“I’m Better” -Howard Hall, 92, Frankfort, Kentucky
You have to watch out for Howard Hall, he’ll sneak up on you. The retired Army veterinarian rediscovered his love of sports when he retired, and before long ole Howard was racking up the medals in local, state and national senior games. He’s collected at least 600 to date, but he lost count. Besides, for Howard, it’s the ongoing athletic journey, the people he meets at competitions and the places he gets to go that make for his personal best.
Ask him how he’s doing and he replies “I’m better,” hoping folks will ask if he’s been sick. When they usually fall for his trap, he gleefully responds “No, I’m just getting better and better every day.” He’s also been better than a lot of his peers in several senior sports and has his eye on a trip to Cleveland for the 2013 National Senior Games Presented by Humana. Watch out, fellas, here he comes again!
Have you always been active?
My dad was a veterinarian, class of ’16 at Ohio State University and was on a championship soccer team. My grandfather played baseball. So I did my share of sports. I was the 11th man on an 11 man basketball team at my high school in Waynesville, a little country town north of Cincinnati. The family moved to Columbus with a bigger school, and I changed to track to get onto a team. Nobody wanted a 5 foot 4, 120 pound boy on a basketball team. I was not a standout in track, but I learned the techniques for running and field events. That training stuck with me all of my life.
I did pick up swimming at 15 and was a lifeguard for 3 years during college. I graduated from Ohio State University class of ’43 and joined the Army as a veterinarian working with large animals. I didn’t do sports for a long time but I sure stayed physically active. It was sometimes strenuous, roping cattle and such. When you get between two cows turning into each other, there’s not much room left. You have to move!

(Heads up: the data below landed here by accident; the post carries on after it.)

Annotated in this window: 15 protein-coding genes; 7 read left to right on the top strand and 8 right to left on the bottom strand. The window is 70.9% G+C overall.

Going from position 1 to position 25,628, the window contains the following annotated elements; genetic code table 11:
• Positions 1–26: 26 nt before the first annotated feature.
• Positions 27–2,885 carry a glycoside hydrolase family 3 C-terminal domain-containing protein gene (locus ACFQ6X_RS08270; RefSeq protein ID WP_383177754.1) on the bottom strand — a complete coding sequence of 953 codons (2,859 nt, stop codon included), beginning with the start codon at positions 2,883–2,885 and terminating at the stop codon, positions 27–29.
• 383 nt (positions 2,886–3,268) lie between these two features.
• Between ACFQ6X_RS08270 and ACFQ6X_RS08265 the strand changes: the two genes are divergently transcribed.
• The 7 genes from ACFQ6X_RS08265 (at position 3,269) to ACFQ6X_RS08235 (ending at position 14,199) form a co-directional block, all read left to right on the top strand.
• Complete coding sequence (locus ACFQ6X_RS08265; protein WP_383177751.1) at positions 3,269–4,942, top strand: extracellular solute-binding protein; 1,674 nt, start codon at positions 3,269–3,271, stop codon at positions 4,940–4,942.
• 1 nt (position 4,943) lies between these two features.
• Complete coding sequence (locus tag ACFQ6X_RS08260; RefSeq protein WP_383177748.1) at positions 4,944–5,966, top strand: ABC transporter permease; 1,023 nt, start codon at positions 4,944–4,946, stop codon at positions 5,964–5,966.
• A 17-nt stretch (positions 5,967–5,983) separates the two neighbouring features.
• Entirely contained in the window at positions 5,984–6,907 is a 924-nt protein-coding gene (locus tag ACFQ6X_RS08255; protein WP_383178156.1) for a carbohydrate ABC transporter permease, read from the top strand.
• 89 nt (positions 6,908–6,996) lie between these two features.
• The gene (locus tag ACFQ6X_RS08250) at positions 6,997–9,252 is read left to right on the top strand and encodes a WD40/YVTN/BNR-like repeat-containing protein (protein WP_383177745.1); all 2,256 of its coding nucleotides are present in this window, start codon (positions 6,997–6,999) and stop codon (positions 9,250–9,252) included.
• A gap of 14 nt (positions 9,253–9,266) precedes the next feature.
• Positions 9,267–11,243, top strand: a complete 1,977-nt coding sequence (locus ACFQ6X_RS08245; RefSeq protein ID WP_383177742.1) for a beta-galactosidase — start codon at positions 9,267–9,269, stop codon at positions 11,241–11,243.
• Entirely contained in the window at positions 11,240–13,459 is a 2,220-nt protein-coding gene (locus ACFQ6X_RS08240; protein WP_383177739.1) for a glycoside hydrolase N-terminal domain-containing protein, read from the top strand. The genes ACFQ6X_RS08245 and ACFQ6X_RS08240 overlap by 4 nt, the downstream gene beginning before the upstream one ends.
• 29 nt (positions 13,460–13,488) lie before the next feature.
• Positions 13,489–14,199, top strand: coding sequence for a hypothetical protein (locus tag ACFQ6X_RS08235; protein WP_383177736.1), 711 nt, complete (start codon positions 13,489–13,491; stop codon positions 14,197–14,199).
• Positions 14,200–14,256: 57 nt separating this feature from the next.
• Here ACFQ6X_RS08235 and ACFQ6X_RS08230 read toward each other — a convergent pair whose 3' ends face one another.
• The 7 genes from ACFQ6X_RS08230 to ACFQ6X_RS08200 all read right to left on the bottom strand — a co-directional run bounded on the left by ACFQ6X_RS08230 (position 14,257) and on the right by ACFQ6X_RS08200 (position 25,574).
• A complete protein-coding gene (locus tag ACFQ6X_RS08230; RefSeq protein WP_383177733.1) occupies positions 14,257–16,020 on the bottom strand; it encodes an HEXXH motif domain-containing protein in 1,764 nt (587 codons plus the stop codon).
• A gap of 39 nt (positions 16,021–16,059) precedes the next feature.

I retired after 37 years as a full Colonel in the Army Veterinary Corps. I didn’t get near any of the war action but I tell people I spent a couple years stationed in three small islands in the Atlantic – Manhattan, Staten and Long Island. That’s about as far as I got.
How did you get involved in Senior Games?
When I retired I was on a bowling team and that was about it. Then in the mid ‘80s my first wife died, and I went to the Kentucky Senior Games looking for something to do. I didn’t really know how things went. I signed up for three track events and spent too much time sitting around waiting for my turn to come. The next year I signed up for 24 events and won 23.
After that I just kept going to games whenever I could. I did swimming, track and field, bowling, table tennis, horseshoes, and some of the fun games like billiards that the local games offer. I didn’t do tennis because I have an eye problem and can’t see the serve anymore. We used to spend our winters in Florida, and there are many local games all over the state. I went around to all of those I could get to.
So I was picking up 40 medals or more a year and now I have over 600 in the 15 years I’ve been doing it! They only let you do two sports at the Nationals so I stick with track and field and swimming. I also noticed that many of these ‘fossil athletes’ as I call them would only compete strenuously when they first entered a new age group. Then they would back off as they got up to the last year or two of the bracket. I keep going.